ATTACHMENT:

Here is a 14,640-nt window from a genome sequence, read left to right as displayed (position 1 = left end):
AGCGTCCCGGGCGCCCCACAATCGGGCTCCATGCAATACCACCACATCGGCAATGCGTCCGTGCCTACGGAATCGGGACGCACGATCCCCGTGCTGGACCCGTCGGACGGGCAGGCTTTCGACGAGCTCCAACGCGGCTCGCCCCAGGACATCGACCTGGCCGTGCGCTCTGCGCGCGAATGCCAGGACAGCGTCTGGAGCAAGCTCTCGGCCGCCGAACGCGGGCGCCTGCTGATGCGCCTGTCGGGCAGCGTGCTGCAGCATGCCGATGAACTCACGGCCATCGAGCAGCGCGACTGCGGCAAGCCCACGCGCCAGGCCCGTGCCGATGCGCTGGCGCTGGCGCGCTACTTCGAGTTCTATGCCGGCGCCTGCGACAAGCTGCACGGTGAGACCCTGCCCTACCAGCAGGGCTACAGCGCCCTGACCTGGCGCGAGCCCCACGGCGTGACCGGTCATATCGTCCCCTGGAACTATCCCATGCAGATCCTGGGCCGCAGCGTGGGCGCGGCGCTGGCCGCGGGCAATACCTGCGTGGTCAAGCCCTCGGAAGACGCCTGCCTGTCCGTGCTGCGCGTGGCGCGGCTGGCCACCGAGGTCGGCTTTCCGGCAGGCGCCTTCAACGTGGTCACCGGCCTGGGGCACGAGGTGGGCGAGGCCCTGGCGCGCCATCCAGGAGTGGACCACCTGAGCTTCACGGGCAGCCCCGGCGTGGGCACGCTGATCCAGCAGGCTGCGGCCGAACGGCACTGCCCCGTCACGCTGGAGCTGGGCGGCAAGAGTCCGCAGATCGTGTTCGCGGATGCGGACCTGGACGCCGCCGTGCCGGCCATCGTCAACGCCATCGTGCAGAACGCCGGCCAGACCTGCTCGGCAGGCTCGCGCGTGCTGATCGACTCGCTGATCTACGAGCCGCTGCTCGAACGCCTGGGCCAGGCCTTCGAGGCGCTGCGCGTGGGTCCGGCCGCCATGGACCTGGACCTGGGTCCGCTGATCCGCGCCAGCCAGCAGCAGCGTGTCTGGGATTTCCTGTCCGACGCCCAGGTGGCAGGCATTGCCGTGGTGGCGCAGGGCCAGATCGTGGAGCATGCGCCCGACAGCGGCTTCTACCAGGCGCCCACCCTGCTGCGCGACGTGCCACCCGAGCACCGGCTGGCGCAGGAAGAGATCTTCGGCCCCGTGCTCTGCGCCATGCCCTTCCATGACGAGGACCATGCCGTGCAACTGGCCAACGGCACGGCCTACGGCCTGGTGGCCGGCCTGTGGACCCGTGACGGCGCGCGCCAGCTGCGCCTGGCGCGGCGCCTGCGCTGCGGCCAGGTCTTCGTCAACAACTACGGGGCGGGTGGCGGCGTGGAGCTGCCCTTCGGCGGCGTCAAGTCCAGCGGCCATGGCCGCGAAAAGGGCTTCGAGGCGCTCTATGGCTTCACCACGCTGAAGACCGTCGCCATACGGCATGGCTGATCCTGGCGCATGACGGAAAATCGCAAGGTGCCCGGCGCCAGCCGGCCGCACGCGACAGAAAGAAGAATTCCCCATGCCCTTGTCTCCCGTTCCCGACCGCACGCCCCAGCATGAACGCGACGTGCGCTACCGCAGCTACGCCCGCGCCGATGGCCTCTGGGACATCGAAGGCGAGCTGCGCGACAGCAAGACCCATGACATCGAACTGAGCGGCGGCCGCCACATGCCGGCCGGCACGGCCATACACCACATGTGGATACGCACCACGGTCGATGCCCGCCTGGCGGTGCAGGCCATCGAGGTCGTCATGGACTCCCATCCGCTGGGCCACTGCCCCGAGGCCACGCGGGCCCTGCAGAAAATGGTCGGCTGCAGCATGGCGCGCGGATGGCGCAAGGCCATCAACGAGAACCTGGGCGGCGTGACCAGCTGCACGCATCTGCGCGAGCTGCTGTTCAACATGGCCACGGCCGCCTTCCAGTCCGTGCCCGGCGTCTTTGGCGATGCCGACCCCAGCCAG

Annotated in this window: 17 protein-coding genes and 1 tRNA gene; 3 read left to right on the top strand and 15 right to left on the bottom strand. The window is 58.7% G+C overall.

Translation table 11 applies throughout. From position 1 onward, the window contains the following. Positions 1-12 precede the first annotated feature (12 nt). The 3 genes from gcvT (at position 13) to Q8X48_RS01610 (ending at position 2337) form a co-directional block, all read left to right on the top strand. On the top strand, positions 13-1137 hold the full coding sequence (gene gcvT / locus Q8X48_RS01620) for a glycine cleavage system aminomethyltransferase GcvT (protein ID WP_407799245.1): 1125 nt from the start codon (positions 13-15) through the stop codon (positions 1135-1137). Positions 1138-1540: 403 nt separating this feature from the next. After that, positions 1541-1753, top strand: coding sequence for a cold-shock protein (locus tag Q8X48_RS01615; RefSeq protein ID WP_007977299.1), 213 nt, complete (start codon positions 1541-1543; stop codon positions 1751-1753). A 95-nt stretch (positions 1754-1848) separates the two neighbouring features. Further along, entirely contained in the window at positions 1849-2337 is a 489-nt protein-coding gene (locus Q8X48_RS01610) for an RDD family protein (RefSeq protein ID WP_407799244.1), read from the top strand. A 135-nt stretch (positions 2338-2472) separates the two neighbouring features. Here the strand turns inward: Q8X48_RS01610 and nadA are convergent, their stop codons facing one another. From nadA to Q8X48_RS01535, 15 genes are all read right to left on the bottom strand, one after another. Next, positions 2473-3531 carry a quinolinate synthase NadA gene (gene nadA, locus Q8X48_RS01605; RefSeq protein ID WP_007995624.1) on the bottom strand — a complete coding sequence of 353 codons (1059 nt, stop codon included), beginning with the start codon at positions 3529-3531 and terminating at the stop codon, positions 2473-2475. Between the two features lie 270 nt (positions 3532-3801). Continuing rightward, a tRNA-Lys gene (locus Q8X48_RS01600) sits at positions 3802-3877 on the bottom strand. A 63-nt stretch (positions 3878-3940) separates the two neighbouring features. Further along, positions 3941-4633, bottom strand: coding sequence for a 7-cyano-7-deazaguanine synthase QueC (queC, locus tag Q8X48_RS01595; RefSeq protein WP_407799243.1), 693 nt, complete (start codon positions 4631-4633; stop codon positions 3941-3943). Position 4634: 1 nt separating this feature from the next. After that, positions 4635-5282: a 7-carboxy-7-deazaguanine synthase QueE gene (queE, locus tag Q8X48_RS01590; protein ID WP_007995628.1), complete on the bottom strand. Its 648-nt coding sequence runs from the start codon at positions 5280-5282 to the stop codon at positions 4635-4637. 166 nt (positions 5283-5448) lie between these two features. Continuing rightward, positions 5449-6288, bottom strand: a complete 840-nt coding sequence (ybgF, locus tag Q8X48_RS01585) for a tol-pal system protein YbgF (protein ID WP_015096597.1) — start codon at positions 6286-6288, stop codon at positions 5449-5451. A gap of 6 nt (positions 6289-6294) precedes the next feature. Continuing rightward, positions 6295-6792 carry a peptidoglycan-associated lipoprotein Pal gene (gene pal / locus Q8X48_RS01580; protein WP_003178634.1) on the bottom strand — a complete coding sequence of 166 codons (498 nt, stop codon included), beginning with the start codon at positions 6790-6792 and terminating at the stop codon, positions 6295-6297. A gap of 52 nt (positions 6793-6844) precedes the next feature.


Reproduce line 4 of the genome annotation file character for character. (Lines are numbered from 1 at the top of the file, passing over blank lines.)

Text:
Translation table 11 applies throughout. From position 1 onward, the window contains the following. Positions 1-12 precede the first annotated feature (12 nt). The 3 genes from gcvT (at position 13) to Q8X48_RS01610 (ending at position 2337) form a co-directional block, all read left to right on the top strand. On the top strand, positions 13-1137 hold the full coding sequence (gene gcvT / locus Q8X48_RS01620) for a glycine cleavage system aminomethyltransferase GcvT (protein ID WP_407799245.1): 1125 nt from the start codon (positions 13-15) through the stop codon (positions 1135-1137). Positions 1138-1540: 403 nt separating this feature from the next. After that, positions 1541-1753, top strand: coding sequence for a cold-shock protein (locus tag Q8X48_RS01615; RefSeq protein ID WP_007977299.1), 213 nt, complete (start codon positions 1541-1543; stop codon positions 1751-1753). A 95-nt stretch (positions 1754-1848) separates the two neighbouring features. Further along, entirely contained in the window at positions 1849-2337 is a 489-nt protein-coding gene (locus Q8X48_RS01610) for an RDD family protein (RefSeq protein ID WP_407799244.1), read from the top strand. A 135-nt stretch (positions 2338-2472) separates the two neighbouring features. Here the strand turns inward: Q8X48_RS01610 and nadA are convergent, their stop codons facing one another. From nadA to Q8X48_RS01535, 15 genes are all read right to left on the bottom strand, one after another. Next, positions 2473-3531 carry a quinolinate synthase NadA gene (gene nadA, locus Q8X48_RS01605; RefSeq protein ID WP_007995624.1) on the bottom strand — a complete coding sequence of 353 codons (1059 nt, stop codon included), beginning with the start codon at positions 3529-3531 and terminating at the stop codon, positions 2473-2475. Between the two features lie 270 nt (positions 3532-3801). Continuing rightward, a tRNA-Lys gene (locus Q8X48_RS01600) sits at positions 3802-3877 on the bottom strand. A 63-nt stretch (positions 3878-3940) separates the two neighbouring features. Further along, positions 3941-4633, bottom strand: coding sequence for a 7-cyano-7-deazaguanine synthase QueC (queC, locus tag Q8X48_RS01595; RefSeq protein WP_407799243.1), 693 nt, complete (start codon positions 4631-4633; stop codon positions 3941-3943). Position 4634: 1 nt separating this feature from the next. After that, positions 4635-5282: a 7-carboxy-7-deazaguanine synthase QueE gene (queE, locus tag Q8X48_RS01590; protein ID WP_007995628.1), complete on the bottom strand. Its 648-nt coding sequence runs from the start codon at positions 5280-5282 to the stop codon at positions 4635-4637. 166 nt (positions 5283-5448) lie between these two features. Continuing rightward, positions 5449-6288, bottom strand: a complete 840-nt coding sequence (ybgF, locus tag Q8X48_RS01585) for a tol-pal system protein YbgF (protein ID WP_015096597.1) — start codon at positions 6286-6288, stop codon at positions 5449-5451. A gap of 6 nt (positions 6289-6294) precedes the next feature. Continuing rightward, positions 6295-6792 carry a peptidoglycan-associated lipoprotein Pal gene (gene pal / locus Q8X48_RS01580; protein WP_003178634.1) on the bottom strand — a complete coding sequence of 166 codons (498 nt, stop codon included), beginning with the start codon at positions 6790-6792 and terminating at the stop codon, positions 6295-6297. A gap of 52 nt (positions 6793-6844) precedes the next feature.